So, the 2013 budget is out! The media hype has settled, and depending on the results of the next election, it is debatable as to whether any of the measures relating to superannuation will see the light of day in Parliament. But let’s look at some of the proposed changes, as you never know whether the next elected government will run with them or not.
Pension Income over $100,000 to be taxed at 15%. It is proposed to be introduced from 1 July 2014 and it is not clear whether the $100,000 in earnings will be fund based or member based, so we can’t even begin to plan strategies to minimize the effect of this measure. The good news to keep in mind is that there is no talk of any tax on pension or lump sum payments coming out of super if you are over 60 years of age.
Deductible Contributions Cap to increase to $35,000 pa, from the 1 July 2013, for those who are over 60 years of age. From the 1 July 2014, the age limit to this measure will come down to those over 50 years. This measure was introduced to Parliament on 15 May 2013, but at the time of writing this article, had not been passed as legislation. If you are under 50 years of age, you are still restricted to a $25,000pa. concessional cap which is to be indexed each year (remember when the cap used to be $100,000 for every one?).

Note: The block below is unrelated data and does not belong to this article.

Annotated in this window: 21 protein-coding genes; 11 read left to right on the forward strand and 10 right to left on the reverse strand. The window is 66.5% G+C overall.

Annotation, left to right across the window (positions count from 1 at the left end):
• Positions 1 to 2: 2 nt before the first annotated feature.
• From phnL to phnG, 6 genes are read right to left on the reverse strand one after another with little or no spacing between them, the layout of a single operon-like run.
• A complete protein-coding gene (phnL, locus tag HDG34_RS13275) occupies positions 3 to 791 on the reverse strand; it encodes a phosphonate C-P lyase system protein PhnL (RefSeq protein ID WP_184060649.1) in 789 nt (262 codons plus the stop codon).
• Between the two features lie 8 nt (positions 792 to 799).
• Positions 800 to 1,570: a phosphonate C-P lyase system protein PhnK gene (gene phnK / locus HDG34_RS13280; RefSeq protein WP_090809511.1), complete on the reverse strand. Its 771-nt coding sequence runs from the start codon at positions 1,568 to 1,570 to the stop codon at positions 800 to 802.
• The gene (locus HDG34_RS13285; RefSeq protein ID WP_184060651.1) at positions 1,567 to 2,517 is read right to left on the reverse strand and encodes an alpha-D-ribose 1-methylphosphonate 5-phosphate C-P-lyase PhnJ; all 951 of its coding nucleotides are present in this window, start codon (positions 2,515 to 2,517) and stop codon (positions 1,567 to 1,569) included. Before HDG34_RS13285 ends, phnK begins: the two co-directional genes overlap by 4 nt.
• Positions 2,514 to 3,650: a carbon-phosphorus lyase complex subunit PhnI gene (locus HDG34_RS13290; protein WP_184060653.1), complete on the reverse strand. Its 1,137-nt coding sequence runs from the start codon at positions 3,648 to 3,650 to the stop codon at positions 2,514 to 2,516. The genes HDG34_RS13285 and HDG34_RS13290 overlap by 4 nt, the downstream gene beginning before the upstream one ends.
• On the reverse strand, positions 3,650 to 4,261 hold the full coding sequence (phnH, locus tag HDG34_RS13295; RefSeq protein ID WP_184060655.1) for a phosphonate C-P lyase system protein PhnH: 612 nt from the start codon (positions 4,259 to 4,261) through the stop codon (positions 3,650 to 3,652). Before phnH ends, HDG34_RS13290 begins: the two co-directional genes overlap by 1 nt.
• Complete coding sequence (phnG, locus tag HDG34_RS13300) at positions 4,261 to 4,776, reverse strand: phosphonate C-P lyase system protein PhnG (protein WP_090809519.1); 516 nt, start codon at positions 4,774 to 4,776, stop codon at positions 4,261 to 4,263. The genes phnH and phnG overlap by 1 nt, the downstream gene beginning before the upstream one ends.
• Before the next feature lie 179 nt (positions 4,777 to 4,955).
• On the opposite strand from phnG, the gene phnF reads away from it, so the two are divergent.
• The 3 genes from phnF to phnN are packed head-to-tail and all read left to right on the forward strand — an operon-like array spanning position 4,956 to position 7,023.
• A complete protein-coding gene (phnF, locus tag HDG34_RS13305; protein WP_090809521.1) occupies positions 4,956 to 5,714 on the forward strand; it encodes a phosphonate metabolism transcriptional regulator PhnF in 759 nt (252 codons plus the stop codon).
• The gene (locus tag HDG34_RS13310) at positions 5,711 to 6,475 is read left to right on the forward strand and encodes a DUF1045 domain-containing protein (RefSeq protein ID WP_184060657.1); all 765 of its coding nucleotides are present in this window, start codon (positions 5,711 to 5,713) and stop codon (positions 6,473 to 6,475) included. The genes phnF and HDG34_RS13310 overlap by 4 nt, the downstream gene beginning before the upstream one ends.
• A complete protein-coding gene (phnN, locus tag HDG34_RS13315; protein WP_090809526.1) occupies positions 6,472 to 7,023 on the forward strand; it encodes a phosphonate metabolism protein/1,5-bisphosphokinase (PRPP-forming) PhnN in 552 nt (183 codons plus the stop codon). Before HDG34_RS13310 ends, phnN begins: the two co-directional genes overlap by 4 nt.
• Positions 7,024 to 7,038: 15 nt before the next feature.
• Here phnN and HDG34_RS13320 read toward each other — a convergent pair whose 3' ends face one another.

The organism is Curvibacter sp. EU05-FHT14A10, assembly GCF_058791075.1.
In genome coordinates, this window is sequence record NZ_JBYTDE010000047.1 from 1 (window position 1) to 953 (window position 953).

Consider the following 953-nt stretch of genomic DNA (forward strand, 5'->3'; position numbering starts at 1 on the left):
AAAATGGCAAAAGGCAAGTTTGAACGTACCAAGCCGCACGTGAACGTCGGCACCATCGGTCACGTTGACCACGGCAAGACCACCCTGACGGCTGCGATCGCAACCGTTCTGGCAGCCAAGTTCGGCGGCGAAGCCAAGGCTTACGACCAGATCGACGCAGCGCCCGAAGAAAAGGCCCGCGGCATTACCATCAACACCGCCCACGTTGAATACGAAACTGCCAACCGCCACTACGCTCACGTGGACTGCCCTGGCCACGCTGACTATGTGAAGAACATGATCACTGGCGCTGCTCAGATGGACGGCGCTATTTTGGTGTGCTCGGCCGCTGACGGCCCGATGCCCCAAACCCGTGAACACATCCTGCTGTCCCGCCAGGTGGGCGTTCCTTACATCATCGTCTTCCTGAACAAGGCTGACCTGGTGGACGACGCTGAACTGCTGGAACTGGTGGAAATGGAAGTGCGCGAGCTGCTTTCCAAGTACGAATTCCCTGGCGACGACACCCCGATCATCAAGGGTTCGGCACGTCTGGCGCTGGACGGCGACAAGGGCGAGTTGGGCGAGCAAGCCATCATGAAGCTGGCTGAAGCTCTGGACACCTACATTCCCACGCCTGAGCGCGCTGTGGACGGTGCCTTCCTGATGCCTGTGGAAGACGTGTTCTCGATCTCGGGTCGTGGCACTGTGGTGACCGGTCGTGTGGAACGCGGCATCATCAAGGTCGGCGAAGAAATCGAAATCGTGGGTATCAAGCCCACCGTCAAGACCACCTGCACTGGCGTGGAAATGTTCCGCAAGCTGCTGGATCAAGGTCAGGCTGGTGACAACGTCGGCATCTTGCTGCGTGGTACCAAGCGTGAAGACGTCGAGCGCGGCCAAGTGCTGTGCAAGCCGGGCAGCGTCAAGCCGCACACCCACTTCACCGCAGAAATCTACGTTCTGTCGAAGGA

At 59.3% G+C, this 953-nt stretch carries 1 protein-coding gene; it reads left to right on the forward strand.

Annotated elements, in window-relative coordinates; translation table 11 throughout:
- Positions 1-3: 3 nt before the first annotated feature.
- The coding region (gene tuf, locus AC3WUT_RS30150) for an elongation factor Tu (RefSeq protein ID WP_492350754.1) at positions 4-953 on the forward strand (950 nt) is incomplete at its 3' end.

Of interest, is that the non-concessional cap of $150,000 pa. introduced in the 2008 financial year is also an ‘indexed’ cap, but hasn’t changed since 2008.
Speaking of caps, exceed either of the caps and you could be in for a nasty 46.5% or 93% excess contributions tax. This budget has proposed to reduce this penalty tax to the individual’s marginal tax rate. Again however, the proposal will not be introduced until after the next election, so we still need to wait and see…
We can also point out that another onerous measure announced in the 2012 budget, was the proposal that those with incomes over $300,000 would pay an extra 15% tax on the amount in excess of $300,000. While introduced as a Bill in February 2013, with draft regulations released in May 2013, it has not seen the light of debate or consideration since. So, as at the date of writing, this is not yet law and if not passed prior to the next election, would have to start from scratch again under the next government.